A new study suggests that wealthy universities, including GW, could support low-income students if officials spent at least 5 percent of their financial nest eggs on financial aid every year.
A report published last month by the Education Trust, a nonprofit organization dedicated to promoting academic achievement for low-income students and students of color, found a correlation between higher spending out of endowments and lower costs of attendance for low-income families. But experts say simply spending more of a university’s financial foundation does not guarantee more student aid money, and that institutions should focus on cutting administrative costs and focusing their fundraising efforts to support low-income students.
GW’s endowment is the University’s total assets, made up of donations, real estate and other holdings, which are worth more than $1.6 billion. Each year, universities spend about 2 to 7 percent of their endowments to provide financial aid, support projects and fund their operating budgets.
The Education Trust report examined the spending at 67 universities, including GW, with endowments that each totaled at least $500 million. Data was pulled from institutions’ 990 tax forms from fiscal year 2013, comparing their endowment spending to the aid they provide, particularly to low-income students who qualify for Pell Grants.
During that year, GW had an endowment of about $1.3 billion and spent about 5.2 percent of that endowment.
University spokeswoman Maralee Csellar said in an email that GW has an “aggressive and generous” financial aid program, and that during the 2014-15 academic year, the average need-based award was $29,000. The Board of Trustees designated $275 million to fund financial aid this academic year.
“The University anticipates increasing the aid budget over the next few years,” Csellar said in an email. “We expect that the funding will come from a combination of philanthropy, including endowed funds and University spending.”
Andrew Nichols, the director of higher education research and data analytics at the Education Trust who led the study, said despite universities’ doubts in their abilities to spend more money, institutions can serve more low-income students by focusing future fundraising on financial aid.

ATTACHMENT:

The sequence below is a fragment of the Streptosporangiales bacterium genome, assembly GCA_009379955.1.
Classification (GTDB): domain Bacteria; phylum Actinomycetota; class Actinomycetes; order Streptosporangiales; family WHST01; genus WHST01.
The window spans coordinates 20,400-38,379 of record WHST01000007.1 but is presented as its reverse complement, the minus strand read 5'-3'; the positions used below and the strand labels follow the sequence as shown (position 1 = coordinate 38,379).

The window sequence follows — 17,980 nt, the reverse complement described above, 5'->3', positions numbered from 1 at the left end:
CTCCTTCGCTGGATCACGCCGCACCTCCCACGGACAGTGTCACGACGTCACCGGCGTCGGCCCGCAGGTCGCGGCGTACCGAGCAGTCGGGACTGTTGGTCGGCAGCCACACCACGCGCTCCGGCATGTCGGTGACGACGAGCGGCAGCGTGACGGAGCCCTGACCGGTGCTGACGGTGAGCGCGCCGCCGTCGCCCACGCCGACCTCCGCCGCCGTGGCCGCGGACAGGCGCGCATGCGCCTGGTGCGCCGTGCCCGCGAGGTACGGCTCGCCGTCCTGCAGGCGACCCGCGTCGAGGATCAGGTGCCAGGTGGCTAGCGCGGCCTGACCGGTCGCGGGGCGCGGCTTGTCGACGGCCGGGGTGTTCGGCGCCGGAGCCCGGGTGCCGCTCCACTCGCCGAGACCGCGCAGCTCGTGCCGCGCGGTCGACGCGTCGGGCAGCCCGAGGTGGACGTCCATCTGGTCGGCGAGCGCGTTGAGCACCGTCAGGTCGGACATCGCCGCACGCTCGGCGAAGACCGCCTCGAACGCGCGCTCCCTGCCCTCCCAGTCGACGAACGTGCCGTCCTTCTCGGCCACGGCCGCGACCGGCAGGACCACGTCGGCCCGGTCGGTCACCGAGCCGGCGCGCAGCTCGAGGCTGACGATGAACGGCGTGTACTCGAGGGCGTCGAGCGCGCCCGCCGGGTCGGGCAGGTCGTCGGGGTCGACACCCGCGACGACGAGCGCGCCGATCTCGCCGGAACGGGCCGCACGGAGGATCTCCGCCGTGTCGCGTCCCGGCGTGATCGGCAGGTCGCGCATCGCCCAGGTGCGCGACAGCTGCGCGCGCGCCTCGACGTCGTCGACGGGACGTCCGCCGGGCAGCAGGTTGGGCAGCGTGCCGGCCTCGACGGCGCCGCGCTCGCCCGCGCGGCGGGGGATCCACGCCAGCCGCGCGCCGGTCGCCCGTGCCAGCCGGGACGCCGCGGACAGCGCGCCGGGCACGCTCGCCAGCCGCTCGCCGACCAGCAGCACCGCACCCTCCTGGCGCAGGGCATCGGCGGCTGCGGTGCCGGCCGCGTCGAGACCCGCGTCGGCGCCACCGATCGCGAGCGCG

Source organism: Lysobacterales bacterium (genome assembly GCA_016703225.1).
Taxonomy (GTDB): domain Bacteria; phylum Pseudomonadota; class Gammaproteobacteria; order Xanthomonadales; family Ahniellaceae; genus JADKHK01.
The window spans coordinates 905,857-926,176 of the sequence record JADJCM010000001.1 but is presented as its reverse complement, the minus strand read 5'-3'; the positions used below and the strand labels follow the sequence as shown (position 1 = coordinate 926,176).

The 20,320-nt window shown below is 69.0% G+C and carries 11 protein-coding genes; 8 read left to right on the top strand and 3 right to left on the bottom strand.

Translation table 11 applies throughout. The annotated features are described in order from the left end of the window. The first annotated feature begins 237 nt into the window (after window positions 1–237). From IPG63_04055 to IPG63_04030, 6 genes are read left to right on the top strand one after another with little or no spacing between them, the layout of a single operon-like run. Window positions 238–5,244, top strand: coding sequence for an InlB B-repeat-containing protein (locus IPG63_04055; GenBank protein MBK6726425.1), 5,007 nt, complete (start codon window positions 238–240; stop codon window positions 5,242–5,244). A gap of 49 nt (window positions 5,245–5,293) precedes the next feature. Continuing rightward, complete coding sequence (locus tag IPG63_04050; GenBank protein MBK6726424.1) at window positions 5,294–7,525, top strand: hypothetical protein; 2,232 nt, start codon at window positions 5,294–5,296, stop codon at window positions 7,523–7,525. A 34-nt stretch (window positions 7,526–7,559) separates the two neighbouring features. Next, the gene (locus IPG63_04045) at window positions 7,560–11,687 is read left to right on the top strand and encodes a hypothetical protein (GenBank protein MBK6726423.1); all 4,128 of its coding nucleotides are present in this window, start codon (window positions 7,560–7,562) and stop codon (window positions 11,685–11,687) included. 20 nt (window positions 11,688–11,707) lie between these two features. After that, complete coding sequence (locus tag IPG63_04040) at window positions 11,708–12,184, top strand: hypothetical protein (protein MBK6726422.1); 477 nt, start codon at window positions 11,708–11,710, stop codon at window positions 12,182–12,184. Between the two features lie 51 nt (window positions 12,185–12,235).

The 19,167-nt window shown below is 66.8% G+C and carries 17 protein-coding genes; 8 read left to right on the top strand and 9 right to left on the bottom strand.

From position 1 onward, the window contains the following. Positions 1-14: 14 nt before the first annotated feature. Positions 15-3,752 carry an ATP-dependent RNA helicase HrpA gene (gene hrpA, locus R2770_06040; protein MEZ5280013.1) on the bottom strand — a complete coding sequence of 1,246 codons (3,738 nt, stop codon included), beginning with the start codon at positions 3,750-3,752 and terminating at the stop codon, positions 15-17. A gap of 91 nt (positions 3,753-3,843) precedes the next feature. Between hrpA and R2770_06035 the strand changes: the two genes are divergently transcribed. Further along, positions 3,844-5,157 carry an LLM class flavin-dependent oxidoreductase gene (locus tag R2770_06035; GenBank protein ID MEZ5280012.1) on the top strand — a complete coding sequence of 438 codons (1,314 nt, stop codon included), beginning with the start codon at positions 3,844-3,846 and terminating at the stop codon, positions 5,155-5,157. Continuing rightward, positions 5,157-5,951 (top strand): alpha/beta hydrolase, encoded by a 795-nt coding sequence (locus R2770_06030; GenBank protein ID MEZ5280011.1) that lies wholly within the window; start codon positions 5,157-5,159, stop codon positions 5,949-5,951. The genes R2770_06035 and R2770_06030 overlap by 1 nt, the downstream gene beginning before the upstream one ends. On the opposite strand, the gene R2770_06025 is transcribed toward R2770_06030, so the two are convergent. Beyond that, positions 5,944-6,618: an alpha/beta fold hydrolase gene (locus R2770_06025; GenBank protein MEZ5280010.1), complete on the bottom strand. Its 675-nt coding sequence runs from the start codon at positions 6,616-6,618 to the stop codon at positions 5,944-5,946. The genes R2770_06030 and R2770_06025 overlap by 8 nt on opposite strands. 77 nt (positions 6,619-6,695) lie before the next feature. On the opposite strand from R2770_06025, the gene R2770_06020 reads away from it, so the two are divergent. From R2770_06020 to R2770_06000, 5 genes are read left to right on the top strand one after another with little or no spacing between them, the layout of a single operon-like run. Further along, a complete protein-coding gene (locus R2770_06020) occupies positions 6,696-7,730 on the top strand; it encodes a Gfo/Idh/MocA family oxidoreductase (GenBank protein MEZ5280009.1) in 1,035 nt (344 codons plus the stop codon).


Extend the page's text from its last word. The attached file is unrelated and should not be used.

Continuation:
“The point of our paper is to really push those institutional leaders who are making policy decisions to think about different ways they could possibly leverage their endowment to really support low-income students,” Nichols said.
GW officials said last month that the remainder of the University’s capital campaign, which aims to raise $1 billion by June 2018, will prioritize support for scholarships and other forms of student aid.
Sara Garcia, a higher education research analyst at the Education Trust, said GW has “room to grow” in its endowment spending for low-income students. GW’s spending rate dropped to 4.67 percent in fiscal year 2015, according to the University’s tax documents.
“If they dropped the spending rate below 5 percent, that is a problem,” Garcia said.
Universities should spend at least 5 percent of their endowments each year to support low-income students, according to the report. The report uses a 5-percent spending threshold because that is the minimum spending mandate for most nonprofit institutions. Universities are exempt from this threshold because of their societal contributions through education.
But experts say the Education Trust’s promoted spending practices could ultimately harm institutions’ finances, and that there are better solutions to aiding low-income students.
Sandy Baum, a senior fellow in the Income and Benefits Policy Center at the Urban Institute and a former professor at GW’s Graduate School of Education and Human Development, said asking universities to spend more money out of their endowments could whittle them away, endangering the nest eggs for future students.
Studies like the Education Trust’s can cause people to misunderstand endowments to function like savings accounts, not as investments that are dependent on market fluctuations, she said.
“The idea that you should not worry about what happens to the endowment and about preserving it makes no sense as a long-term plan,” Baum said.
Richard Vedder, an emeritus professor of economics at Ohio University, said low-income students would be better impacted if a university decreased spending in other areas by cutting administrative bureaucracy and slashing academic costs.
“Most universities have greatly expanded their bureaucracy in student affairs, development offices, across the board,” Vedder said. “If GW eliminated 80 or 100 of those, they would have saved $10 million. If that meant $5,000 more per low-income student, that would make a real difference.”